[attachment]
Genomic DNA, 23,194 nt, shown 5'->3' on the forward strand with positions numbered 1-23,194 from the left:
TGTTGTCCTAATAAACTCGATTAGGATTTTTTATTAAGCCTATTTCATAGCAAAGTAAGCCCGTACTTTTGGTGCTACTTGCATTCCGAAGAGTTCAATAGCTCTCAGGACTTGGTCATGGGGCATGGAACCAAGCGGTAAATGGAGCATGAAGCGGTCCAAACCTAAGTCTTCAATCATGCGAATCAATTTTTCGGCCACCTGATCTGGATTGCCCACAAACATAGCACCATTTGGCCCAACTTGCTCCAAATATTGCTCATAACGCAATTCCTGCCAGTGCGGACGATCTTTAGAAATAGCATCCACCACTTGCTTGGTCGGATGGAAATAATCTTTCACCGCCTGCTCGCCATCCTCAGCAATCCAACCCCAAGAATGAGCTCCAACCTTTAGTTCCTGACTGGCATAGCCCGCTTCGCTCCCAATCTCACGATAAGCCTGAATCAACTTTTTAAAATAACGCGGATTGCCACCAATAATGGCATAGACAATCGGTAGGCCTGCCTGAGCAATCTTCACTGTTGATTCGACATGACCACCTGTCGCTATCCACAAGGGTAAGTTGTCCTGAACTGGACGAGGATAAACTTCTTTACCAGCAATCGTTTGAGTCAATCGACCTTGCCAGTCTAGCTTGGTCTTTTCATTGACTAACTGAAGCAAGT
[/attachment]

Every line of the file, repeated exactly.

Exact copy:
Genomic DNA, 23,194 nt, shown 5'->3' on the forward strand with positions numbered 1-23,194 from the left:
TGTTGTCCTAATAAACTCGATTAGGATTTTTTATTAAGCCTATTTCATAGCAAAGTAAGCCCGTACTTTTGGTGCTACTTGCATTCCGAAGAGTTCAATAGCTCTCAGGACTTGGTCATGGGGCATGGAACCAAGCGGTAAATGGAGCATGAAGCGGTCCAAACCTAAGTCTTCAATCATGCGAATCAATTTTTCGGCCACCTGATCTGGATTGCCCACAAACATAGCACCATTTGGCCCAACTTGCTCCAAATATTGCTCATAACGCAATTCCTGCCAGTGCGGACGATCTTTAGAAATAGCATCCACCACTTGCTTGGTCGGATGGAAATAATCTTTCACCGCCTGCTCGCCATCCTCAGCAATCCAACCCCAAGAATGAGCTCCAACCTTTAGTTCCTGACTGGCATAGCCCGCTTCGCTCCCAATCTCACGATAAGCCTGAATCAACTTTTTAAAATAACGCGGATTGCCACCAATAATGGCATAGACAATCGGTAGGCCTGCCTGAGCAATCTTCACTGTTGATTCGACATGACCACCTGTCGCTATCCACAAGGGTAAGTTGTCCTGAACTGGACGAGGATAAACTTCTTTACCAGCAATCGTTTGAGTCAATCGACCTTGCCAGTCTAGCTTGGTCTTTTCATTGACTAACTGAAGCAAGT